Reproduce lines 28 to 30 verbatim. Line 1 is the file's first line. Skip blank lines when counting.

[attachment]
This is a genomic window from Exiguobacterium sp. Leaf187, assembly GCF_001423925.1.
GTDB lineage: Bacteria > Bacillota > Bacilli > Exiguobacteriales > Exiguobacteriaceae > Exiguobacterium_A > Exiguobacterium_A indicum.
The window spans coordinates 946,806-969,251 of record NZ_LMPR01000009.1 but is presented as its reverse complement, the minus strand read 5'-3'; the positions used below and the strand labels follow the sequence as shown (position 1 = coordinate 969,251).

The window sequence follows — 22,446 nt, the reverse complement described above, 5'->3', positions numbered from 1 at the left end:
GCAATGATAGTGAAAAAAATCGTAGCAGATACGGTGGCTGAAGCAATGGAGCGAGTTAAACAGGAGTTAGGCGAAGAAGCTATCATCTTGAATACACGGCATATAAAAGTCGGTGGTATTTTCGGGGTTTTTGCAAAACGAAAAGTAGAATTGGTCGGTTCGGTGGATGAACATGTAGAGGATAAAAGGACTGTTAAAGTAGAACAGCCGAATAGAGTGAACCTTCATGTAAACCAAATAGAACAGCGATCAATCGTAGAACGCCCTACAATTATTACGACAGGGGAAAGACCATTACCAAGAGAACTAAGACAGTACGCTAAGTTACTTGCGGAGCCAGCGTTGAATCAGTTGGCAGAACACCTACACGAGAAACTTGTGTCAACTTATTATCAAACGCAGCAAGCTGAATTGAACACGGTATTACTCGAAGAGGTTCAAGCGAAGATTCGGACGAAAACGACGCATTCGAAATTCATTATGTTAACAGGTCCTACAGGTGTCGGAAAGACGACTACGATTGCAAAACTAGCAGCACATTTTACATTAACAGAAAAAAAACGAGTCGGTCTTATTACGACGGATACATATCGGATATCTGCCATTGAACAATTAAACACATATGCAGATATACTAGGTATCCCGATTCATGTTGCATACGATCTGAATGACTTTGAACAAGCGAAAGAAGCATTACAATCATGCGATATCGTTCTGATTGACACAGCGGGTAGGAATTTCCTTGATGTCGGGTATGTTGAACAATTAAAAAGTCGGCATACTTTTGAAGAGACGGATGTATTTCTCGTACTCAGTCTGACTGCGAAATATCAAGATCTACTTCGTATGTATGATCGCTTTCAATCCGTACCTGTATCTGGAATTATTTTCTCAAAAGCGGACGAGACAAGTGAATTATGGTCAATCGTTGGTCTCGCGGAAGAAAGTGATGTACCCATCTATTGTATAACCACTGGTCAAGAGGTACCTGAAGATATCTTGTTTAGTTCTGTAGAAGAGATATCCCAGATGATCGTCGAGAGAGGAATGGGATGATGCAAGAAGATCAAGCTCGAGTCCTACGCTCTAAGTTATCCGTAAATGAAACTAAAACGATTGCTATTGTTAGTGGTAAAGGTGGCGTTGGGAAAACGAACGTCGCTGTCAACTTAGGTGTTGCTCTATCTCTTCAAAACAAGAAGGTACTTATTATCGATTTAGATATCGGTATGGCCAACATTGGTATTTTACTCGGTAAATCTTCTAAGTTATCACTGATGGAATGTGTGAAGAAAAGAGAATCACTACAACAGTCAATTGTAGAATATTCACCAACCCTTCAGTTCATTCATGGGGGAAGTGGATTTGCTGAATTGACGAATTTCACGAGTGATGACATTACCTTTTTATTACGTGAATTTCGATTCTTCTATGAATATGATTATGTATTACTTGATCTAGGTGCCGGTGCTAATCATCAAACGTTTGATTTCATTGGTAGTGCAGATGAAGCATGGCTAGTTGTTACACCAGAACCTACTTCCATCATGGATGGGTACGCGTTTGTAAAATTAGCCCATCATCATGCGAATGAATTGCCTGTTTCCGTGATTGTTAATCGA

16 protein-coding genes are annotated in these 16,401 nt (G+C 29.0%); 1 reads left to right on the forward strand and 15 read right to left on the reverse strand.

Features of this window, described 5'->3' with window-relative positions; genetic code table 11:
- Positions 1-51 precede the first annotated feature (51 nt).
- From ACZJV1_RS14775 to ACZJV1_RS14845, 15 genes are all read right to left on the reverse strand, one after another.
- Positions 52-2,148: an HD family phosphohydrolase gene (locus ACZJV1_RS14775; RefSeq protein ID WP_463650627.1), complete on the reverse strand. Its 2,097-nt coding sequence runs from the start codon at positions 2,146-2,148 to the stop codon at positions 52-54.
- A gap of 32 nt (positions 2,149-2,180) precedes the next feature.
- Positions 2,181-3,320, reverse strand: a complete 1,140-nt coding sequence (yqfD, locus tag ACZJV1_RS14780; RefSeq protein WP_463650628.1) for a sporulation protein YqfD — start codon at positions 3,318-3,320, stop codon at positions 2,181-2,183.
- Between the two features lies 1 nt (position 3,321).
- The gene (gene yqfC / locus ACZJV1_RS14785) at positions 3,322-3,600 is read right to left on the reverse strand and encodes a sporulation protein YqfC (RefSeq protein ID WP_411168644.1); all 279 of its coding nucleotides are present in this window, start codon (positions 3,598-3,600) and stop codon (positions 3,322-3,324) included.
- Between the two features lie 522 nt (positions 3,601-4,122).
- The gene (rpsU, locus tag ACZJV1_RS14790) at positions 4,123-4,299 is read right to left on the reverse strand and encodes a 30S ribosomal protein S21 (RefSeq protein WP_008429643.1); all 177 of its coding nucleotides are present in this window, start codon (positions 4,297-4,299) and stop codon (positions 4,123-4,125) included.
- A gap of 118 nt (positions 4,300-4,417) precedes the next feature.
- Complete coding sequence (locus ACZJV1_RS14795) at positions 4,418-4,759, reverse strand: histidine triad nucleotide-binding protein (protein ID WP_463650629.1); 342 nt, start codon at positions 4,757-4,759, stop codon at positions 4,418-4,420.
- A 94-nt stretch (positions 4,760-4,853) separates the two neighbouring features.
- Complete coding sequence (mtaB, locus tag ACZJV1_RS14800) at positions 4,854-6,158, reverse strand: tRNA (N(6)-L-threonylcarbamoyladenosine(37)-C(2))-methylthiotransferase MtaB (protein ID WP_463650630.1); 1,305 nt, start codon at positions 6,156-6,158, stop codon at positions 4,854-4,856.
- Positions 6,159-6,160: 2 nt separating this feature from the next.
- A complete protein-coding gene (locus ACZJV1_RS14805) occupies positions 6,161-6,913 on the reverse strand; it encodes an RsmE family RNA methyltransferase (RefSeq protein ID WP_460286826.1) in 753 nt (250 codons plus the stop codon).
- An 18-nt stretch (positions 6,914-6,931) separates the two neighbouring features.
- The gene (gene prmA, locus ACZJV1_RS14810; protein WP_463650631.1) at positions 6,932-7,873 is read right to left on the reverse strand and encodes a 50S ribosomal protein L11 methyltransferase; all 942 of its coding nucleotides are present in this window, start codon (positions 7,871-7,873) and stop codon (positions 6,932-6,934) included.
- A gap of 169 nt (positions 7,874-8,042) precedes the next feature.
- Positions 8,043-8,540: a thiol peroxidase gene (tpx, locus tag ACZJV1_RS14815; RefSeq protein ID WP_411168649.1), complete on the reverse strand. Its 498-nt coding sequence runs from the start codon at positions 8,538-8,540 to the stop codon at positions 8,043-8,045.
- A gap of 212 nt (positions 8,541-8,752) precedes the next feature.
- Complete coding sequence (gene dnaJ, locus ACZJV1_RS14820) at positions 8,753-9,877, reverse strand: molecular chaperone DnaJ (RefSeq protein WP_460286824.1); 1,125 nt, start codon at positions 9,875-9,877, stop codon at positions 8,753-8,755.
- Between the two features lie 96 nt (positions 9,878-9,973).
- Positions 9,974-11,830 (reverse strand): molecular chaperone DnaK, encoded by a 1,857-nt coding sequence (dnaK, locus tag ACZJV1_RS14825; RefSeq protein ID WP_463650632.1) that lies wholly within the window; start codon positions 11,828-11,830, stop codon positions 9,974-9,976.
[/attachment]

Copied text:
- Complete coding sequence (gene dnaJ, locus ACZJV1_RS14820) at positions 8,753-9,877, reverse strand: molecular chaperone DnaJ (RefSeq protein WP_460286824.1); 1,125 nt, start codon at positions 9,875-9,877, stop codon at positions 8,753-8,755.
- Between the two features lie 96 nt (positions 9,878-9,973).
- Positions 9,974-11,830 (reverse strand): molecular chaperone DnaK, encoded by a 1,857-nt coding sequence (dnaK, locus tag ACZJV1_RS14825; RefSeq protein ID WP_463650632.1) that lies wholly within the window; start codon positions 11,828-11,830, stop codon positions 9,974-9,976.